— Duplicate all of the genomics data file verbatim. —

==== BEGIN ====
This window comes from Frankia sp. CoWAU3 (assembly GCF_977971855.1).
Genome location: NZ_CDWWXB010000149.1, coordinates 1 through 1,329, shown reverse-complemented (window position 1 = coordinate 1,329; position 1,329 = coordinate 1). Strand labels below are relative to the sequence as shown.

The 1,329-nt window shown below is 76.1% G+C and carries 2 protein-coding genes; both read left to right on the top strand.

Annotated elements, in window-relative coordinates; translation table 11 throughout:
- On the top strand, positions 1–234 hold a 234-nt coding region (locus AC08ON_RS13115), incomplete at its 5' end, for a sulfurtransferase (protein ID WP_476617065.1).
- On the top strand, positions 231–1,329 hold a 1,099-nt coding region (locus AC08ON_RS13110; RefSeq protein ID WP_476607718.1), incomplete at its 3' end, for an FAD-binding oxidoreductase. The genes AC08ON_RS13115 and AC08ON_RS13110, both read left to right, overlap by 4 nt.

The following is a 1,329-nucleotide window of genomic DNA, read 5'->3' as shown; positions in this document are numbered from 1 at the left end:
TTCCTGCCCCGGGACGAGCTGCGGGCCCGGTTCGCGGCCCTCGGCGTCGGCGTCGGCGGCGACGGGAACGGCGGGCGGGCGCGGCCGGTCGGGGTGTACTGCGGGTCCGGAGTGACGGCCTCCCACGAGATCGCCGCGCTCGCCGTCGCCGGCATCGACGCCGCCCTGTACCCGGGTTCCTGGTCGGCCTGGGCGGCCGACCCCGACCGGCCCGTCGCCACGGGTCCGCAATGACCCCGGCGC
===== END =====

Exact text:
This window comes from Frankia sp. CoWAU3 (assembly GCF_977971855.1).
Genome location: NZ_CDWWXB010000149.1, coordinates 1 through 1,329, shown reverse-complemented (window position 1 = coordinate 1,329; position 1,329 = coordinate 1). Strand labels below are relative to the sequence as shown.

The 1,329-nt window shown below is 76.1% G+C and carries 2 protein-coding genes; both read left to right on the top strand.

Annotated elements, in window-relative coordinates; translation table 11 throughout:
- On the top strand, positions 1–234 hold a 234-nt coding region (locus AC08ON_RS13115), incomplete at its 5' end, for a sulfurtransferase (protein ID WP_476617065.1).
- On the top strand, positions 231–1,329 hold a 1,099-nt coding region (locus AC08ON_RS13110; RefSeq protein ID WP_476607718.1), incomplete at its 3' end, for an FAD-binding oxidoreductase. The genes AC08ON_RS13115 and AC08ON_RS13110, both read left to right, overlap by 4 nt.

The following is a 1,329-nucleotide window of genomic DNA, read 5'->3' as shown; positions in this document are numbered from 1 at the left end:
TTCCTGCCCCGGGACGAGCTGCGGGCCCGGTTCGCGGCCCTCGGCGTCGGCGTCGGCGGCGACGGGAACGGCGGGCGGGCGCGGCCGGTCGGGGTGTACTGCGGGTCCGGAGTGACGGCCTCCCACGAGATCGCCGCGCTCGCCGTCGCCGGCATCGACGCCGCCCTGTACCCGGGTTCCTGGTCGGCCTGGGCGGCCGACCCCGACCGGCCCGTCGCCACGGGTCCGCAATGACCCCGGCGC